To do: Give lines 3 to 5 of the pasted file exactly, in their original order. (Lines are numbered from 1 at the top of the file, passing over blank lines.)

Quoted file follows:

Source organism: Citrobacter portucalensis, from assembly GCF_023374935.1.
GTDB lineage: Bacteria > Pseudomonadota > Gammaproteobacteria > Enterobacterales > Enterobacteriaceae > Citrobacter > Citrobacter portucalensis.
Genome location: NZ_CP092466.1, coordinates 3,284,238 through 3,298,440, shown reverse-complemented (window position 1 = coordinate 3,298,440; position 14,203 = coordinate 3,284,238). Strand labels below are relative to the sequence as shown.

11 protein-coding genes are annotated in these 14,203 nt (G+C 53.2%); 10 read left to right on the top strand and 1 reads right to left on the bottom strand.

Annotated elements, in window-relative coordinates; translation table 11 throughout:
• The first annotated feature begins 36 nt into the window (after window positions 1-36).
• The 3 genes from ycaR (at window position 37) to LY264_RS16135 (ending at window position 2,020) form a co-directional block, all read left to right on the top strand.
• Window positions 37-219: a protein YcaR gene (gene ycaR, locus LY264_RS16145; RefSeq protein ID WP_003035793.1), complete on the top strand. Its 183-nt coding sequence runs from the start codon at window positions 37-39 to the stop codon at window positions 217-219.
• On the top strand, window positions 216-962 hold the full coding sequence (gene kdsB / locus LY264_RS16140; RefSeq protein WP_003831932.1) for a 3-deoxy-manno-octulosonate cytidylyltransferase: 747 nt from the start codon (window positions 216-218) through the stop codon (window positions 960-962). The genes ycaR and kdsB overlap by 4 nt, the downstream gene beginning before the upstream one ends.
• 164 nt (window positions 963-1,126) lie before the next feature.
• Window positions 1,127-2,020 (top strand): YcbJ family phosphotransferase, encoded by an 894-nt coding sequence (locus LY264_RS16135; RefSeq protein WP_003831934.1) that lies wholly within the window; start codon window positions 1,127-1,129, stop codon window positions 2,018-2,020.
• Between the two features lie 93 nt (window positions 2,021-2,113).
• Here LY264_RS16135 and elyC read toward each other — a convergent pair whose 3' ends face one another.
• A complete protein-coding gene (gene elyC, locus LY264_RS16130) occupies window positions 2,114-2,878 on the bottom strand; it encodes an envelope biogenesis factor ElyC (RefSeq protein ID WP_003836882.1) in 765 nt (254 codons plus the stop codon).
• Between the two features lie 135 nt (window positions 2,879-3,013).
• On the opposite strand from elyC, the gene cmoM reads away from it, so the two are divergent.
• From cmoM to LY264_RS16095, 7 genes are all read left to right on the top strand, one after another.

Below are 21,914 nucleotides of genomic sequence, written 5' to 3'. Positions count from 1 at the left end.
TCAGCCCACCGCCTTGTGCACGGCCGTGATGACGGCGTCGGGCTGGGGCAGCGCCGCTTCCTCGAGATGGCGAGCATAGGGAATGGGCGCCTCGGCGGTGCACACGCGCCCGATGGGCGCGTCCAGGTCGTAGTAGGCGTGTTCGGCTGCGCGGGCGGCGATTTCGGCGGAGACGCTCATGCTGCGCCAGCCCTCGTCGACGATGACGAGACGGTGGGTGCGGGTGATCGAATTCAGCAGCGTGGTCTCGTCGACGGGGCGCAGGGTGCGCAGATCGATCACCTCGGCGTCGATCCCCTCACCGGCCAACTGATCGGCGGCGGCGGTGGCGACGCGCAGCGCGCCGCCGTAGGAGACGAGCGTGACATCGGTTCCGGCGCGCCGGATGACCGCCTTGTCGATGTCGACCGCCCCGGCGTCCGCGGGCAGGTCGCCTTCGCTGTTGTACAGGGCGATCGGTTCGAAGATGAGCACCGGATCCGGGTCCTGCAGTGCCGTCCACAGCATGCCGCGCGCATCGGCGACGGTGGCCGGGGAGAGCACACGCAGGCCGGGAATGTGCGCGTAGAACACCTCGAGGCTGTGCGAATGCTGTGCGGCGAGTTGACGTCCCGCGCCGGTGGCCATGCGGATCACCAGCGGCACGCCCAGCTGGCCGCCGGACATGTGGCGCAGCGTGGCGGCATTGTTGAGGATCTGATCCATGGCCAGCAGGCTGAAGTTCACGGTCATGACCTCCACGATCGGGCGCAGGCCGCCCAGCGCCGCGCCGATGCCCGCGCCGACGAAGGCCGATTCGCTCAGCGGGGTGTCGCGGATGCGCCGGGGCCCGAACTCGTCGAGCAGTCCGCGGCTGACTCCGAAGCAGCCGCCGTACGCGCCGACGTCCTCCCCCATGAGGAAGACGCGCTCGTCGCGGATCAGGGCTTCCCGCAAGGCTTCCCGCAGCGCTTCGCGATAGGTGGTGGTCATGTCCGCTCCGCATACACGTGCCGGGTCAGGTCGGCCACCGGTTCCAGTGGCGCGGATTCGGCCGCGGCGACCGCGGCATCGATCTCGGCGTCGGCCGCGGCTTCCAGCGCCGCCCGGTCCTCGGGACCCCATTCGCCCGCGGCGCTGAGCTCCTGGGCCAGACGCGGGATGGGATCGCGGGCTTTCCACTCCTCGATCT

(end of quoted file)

Genome location: NZ_CP092466.1, coordinates 3,284,238 through 3,298,440, shown reverse-complemented (window position 1 = coordinate 3,298,440; position 14,203 = coordinate 3,284,238). Strand labels below are relative to the sequence as shown.

11 protein-coding genes are annotated in these 14,203 nt (G+C 53.2%); 10 read left to right on the top strand and 1 reads right to left on the bottom strand.

Annotated elements, in window-relative coordinates; translation table 11 throughout: